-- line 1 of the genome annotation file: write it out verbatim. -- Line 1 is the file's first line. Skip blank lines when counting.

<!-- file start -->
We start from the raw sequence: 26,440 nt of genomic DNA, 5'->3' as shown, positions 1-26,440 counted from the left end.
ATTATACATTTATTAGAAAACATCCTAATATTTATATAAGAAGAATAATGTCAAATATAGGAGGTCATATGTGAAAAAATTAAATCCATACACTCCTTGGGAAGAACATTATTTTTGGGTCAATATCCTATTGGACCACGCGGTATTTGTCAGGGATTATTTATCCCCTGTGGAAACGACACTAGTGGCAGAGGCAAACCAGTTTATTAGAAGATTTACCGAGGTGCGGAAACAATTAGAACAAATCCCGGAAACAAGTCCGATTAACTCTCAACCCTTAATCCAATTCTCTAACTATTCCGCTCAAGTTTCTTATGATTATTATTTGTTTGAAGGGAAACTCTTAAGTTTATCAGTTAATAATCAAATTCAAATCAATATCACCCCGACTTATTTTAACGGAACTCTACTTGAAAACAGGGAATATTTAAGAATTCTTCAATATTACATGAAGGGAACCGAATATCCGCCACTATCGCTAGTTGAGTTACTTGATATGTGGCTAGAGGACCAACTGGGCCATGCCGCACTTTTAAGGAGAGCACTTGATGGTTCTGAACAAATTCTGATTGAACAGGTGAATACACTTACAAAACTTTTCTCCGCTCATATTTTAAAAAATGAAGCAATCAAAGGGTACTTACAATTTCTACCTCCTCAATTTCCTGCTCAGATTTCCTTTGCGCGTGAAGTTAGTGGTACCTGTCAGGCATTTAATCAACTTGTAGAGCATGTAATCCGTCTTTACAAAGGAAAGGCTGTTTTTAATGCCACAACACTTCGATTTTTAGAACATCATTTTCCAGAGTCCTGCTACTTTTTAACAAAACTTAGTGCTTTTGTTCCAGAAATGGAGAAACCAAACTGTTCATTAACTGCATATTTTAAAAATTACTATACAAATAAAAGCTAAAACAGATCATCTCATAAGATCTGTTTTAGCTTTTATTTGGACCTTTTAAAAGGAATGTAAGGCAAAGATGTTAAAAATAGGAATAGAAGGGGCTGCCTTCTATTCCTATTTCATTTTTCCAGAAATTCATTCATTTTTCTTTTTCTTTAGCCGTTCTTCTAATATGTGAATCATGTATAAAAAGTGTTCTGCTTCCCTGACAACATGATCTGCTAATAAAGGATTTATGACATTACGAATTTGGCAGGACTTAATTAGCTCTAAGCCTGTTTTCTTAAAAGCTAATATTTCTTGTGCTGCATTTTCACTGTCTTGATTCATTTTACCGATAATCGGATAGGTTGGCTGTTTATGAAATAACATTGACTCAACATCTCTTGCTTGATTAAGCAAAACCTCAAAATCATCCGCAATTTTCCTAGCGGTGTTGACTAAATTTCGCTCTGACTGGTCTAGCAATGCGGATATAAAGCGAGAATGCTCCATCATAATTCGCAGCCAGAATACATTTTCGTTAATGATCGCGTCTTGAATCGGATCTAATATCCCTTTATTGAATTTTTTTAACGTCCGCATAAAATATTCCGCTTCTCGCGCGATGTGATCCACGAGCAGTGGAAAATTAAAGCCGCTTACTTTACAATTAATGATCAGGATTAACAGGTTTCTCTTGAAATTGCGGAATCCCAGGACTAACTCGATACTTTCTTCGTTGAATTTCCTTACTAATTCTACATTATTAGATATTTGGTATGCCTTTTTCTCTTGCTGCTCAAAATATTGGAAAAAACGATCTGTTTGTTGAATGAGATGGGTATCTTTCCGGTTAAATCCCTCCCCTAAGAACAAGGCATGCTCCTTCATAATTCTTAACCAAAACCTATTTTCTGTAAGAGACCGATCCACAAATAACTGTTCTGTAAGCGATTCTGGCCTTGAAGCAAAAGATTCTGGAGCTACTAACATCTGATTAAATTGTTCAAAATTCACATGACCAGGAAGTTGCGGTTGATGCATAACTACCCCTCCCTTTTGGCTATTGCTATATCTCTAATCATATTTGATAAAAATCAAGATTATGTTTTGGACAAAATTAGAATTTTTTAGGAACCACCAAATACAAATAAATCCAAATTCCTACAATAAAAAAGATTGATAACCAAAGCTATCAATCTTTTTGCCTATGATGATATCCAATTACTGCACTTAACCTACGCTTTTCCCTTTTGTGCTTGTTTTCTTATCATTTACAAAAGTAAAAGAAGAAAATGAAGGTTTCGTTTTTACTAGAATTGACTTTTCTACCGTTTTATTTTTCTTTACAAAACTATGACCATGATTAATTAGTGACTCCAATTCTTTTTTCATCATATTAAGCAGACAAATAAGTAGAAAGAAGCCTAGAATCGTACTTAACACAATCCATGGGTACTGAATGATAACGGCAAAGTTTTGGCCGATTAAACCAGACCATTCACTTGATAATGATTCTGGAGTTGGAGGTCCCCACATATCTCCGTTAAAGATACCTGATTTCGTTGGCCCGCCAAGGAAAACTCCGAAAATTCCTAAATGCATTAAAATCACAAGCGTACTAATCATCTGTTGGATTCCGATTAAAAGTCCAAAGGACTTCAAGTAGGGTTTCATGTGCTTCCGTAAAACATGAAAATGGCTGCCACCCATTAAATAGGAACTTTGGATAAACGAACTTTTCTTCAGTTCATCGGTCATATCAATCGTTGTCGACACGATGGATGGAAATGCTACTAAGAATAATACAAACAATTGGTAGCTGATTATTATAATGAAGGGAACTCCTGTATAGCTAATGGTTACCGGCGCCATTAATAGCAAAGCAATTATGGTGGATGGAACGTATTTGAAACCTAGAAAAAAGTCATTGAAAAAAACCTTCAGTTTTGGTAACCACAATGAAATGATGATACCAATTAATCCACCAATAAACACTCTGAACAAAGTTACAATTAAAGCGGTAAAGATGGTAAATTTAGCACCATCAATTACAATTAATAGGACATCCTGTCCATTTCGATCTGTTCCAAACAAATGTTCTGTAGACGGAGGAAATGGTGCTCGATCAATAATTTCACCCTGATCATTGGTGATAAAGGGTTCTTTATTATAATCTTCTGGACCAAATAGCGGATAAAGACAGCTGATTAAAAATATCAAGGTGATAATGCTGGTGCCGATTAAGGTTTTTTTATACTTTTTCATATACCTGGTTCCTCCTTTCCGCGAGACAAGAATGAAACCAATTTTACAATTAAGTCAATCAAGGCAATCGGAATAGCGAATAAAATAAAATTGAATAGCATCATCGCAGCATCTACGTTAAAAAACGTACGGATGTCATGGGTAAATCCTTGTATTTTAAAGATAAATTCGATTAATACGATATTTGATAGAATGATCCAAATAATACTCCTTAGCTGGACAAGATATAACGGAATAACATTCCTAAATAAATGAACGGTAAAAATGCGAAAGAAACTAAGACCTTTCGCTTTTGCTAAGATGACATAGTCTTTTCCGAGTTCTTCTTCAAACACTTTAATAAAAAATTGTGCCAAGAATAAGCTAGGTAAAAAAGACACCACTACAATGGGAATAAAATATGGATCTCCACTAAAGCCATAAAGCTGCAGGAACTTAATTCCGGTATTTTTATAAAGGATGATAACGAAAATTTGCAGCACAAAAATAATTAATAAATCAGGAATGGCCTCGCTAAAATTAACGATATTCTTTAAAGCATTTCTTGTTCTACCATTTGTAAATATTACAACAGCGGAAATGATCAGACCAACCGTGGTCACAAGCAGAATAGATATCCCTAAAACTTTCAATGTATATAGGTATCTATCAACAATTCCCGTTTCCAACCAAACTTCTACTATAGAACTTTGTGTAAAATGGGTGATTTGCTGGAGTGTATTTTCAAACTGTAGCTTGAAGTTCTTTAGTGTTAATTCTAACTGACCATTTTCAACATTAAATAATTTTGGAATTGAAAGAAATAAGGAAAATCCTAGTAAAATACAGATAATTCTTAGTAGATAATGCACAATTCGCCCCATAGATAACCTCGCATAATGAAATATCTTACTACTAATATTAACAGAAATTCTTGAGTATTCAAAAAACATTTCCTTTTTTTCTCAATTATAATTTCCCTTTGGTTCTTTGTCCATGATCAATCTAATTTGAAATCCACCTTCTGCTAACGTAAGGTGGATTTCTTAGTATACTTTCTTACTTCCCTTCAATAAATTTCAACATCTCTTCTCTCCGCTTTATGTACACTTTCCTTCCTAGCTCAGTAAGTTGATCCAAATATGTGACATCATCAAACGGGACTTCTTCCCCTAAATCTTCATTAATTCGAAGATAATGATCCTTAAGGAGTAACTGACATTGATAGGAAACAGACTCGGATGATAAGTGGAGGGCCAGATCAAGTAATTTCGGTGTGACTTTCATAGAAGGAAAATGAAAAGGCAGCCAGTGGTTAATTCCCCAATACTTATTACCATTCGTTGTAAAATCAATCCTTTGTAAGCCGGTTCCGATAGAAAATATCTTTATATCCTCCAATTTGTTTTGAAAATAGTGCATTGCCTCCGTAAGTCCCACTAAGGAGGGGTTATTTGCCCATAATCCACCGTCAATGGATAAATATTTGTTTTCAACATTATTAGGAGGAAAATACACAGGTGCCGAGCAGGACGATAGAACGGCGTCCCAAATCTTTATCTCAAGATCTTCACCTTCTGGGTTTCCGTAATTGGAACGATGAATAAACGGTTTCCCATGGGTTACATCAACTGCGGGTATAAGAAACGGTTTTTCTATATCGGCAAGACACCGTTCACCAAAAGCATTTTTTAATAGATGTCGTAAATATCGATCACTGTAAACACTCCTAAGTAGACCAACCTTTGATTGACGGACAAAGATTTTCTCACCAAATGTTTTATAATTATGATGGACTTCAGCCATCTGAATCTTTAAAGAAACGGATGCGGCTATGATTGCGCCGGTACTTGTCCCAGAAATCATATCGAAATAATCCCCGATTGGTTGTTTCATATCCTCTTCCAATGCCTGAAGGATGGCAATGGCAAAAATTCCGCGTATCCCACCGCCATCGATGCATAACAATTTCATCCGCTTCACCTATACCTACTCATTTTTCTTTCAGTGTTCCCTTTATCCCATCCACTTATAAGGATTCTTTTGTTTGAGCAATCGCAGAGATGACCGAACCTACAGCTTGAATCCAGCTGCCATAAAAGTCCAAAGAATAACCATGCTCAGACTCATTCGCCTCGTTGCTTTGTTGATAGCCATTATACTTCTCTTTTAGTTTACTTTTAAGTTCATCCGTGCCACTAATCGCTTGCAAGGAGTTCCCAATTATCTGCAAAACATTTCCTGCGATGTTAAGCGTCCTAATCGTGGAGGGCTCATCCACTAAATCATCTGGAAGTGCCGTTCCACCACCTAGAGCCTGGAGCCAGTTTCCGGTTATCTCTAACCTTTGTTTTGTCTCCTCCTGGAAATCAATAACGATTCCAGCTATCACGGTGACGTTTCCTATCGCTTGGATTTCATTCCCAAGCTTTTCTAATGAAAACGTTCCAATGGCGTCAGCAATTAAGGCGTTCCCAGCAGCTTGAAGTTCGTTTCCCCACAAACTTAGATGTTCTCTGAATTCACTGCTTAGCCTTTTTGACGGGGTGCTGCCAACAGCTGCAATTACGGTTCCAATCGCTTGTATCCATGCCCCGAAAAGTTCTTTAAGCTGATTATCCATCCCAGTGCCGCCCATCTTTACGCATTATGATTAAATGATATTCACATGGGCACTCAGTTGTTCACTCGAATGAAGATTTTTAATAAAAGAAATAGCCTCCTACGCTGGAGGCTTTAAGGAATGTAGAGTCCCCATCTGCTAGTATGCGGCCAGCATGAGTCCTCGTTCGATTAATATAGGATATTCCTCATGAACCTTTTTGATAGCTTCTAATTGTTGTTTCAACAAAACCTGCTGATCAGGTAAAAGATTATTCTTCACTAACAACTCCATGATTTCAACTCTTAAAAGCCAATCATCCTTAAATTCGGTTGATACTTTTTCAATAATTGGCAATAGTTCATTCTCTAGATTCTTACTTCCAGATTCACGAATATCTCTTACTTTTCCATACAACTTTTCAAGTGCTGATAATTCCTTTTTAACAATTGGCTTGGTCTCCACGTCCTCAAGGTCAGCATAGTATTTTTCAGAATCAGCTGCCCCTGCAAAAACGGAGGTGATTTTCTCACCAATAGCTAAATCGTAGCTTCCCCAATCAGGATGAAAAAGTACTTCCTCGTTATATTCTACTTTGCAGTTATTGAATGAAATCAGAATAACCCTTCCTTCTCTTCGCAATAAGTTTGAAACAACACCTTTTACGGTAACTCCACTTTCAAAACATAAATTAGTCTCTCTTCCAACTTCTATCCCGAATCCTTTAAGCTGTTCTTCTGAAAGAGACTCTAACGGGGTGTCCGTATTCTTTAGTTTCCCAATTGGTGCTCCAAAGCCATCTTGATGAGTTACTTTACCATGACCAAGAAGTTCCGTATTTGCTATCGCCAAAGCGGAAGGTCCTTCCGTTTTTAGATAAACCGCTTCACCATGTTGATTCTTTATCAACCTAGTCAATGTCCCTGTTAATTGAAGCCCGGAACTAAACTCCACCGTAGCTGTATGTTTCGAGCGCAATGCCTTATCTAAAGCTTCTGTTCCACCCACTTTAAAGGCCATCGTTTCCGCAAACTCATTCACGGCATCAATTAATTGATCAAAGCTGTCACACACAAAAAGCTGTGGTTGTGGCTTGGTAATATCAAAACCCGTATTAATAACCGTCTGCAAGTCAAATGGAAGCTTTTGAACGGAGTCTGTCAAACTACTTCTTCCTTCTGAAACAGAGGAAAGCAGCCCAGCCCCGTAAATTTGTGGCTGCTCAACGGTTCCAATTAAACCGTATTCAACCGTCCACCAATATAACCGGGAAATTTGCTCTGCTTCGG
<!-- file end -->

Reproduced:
We start from the raw sequence: 26,440 nt of genomic DNA, 5'->3' as shown, positions 1-26,440 counted from the left end.